Ensuring the health and safety of people at work is an important national priority. In Australia, the estimated economic cost of the 611,300 people who sustained a work-related injury or illness in the 2008/9 financial year alone exceeded $60.6 billion. Yet this represents only part of the human, social and economic consequences of failure to prevent work-related injury and illness.
Effective communication around the success of work health and safety (WHS) efforts and the consequences of work health and safety system failure is hampered by the reporting approaches and metrics currently used at organisational, industry and national levels.
Importantly, the focus on highly aggregated indicators of injury obscures critical information about WHS outcomes. Further, research has shown the quality of corporate WHS reporting to be relatively poor in terms of the relevance, reliability and comparability of WHS information provided to corporate decision-makers and other stakeholders.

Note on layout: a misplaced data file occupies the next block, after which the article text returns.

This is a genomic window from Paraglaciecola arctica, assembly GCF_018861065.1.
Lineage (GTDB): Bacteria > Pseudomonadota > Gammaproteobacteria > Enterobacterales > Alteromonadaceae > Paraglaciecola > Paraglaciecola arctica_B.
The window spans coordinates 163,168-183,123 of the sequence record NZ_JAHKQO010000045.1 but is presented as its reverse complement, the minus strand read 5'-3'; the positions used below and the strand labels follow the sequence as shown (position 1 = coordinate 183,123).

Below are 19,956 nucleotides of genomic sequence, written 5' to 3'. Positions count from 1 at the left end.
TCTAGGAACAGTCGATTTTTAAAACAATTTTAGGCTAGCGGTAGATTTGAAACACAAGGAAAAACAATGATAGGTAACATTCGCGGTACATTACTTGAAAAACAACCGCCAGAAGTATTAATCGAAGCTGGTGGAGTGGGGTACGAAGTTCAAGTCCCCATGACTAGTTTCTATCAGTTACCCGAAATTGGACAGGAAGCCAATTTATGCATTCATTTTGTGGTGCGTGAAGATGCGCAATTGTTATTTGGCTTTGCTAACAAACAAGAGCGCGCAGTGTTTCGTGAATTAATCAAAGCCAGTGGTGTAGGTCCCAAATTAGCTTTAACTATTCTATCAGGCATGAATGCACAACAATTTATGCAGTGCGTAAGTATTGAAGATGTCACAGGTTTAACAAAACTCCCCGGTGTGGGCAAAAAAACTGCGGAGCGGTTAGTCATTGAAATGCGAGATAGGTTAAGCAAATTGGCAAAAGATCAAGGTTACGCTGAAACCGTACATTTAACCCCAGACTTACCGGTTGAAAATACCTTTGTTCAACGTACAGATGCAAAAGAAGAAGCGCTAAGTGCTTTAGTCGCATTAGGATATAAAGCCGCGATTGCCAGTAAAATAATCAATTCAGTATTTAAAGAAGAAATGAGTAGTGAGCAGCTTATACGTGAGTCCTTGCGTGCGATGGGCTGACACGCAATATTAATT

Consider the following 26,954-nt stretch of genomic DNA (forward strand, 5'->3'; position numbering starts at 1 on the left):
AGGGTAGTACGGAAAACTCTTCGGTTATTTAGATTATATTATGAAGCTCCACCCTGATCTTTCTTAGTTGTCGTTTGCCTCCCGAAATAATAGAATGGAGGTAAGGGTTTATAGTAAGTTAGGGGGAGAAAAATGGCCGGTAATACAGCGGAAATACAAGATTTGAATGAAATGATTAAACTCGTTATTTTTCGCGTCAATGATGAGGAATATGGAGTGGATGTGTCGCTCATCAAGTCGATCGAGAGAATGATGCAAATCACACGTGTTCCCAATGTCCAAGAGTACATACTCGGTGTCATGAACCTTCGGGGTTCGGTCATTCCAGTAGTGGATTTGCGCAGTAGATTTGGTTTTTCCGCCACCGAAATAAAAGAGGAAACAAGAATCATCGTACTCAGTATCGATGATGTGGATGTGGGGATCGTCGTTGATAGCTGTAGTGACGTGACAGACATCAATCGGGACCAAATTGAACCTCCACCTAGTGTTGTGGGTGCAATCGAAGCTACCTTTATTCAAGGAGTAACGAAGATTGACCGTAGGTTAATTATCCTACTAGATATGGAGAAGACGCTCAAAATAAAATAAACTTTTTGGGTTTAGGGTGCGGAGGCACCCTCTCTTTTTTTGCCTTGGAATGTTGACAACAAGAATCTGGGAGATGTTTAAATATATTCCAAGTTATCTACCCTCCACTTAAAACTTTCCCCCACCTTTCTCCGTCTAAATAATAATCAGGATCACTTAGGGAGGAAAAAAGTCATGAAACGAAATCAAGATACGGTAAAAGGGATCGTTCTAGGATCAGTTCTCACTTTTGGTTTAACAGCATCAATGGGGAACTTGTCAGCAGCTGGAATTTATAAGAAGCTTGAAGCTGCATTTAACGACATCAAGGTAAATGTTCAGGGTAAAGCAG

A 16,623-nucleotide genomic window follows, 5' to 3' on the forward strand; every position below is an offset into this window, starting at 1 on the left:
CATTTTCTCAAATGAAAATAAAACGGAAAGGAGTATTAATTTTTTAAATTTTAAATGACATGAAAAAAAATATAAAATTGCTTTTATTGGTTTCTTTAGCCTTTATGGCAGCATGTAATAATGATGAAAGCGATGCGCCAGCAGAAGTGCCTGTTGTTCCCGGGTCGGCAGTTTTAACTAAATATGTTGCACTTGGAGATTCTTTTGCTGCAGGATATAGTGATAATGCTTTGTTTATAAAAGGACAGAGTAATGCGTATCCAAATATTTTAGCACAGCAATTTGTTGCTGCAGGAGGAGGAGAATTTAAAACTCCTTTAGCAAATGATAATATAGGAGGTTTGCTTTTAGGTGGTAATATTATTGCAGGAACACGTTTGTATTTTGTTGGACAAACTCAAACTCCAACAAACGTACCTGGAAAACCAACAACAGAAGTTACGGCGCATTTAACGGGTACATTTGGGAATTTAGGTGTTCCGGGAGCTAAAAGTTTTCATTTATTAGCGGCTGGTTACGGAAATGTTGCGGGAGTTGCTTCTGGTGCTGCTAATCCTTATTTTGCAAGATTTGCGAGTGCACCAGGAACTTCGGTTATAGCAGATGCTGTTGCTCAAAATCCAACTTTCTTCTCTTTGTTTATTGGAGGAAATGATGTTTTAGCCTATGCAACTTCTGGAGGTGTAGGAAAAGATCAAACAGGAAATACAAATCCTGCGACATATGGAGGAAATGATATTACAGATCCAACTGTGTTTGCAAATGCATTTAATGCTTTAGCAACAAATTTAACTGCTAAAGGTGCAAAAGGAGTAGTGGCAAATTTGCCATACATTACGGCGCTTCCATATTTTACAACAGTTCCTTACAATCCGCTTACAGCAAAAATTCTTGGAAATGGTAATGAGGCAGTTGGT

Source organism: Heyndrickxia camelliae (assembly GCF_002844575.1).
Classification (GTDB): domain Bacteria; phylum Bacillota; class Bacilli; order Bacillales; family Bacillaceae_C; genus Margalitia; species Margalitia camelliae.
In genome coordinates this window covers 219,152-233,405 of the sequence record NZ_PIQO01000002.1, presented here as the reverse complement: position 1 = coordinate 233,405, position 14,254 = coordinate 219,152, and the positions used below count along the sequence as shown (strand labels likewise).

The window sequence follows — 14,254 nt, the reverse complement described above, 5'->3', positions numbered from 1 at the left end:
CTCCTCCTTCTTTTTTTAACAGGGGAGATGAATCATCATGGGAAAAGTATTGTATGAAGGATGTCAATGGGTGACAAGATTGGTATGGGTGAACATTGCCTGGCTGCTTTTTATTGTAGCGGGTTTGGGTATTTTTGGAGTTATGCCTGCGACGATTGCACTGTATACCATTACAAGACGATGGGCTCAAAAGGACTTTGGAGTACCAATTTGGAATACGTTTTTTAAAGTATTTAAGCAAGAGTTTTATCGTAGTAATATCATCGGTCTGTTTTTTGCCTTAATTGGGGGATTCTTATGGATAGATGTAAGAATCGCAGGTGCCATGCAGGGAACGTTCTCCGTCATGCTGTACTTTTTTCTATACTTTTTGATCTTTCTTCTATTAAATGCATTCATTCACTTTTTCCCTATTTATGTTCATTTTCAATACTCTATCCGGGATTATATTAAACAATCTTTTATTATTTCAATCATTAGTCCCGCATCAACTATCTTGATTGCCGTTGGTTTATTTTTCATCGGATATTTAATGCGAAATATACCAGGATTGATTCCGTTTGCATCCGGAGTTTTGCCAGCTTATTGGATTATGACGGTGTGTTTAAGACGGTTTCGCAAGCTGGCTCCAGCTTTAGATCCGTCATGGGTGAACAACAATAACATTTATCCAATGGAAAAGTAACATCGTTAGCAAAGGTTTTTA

In this project, Dr Sharron O’Neill worked with industry partners (the Safety Institute of Australia [SIA], Institute of Chartered Accountants and Safe Work Australia) to develop a framework for understanding WHS performance and to draft guidance material to help organisations improve the quality of WHS evaluation and reporting.
The findings highlighted important limitations to existing practices and offered practical suggestions and solutions which have attracted substantial interest from industry, both nationally and internationally.
Building on the research findings, Dr O’Neill is currently leading a separate project, sponsored by Safe Work Australia, with team members Karen Wolfe (SIA), Professor Nonna Martinov-Bennie and Dr Karina Luzia, to seek public feedback on the draft guide through a national series of industry based workshops and webinars. It is anticipated the final research results will be publicly available February 2015.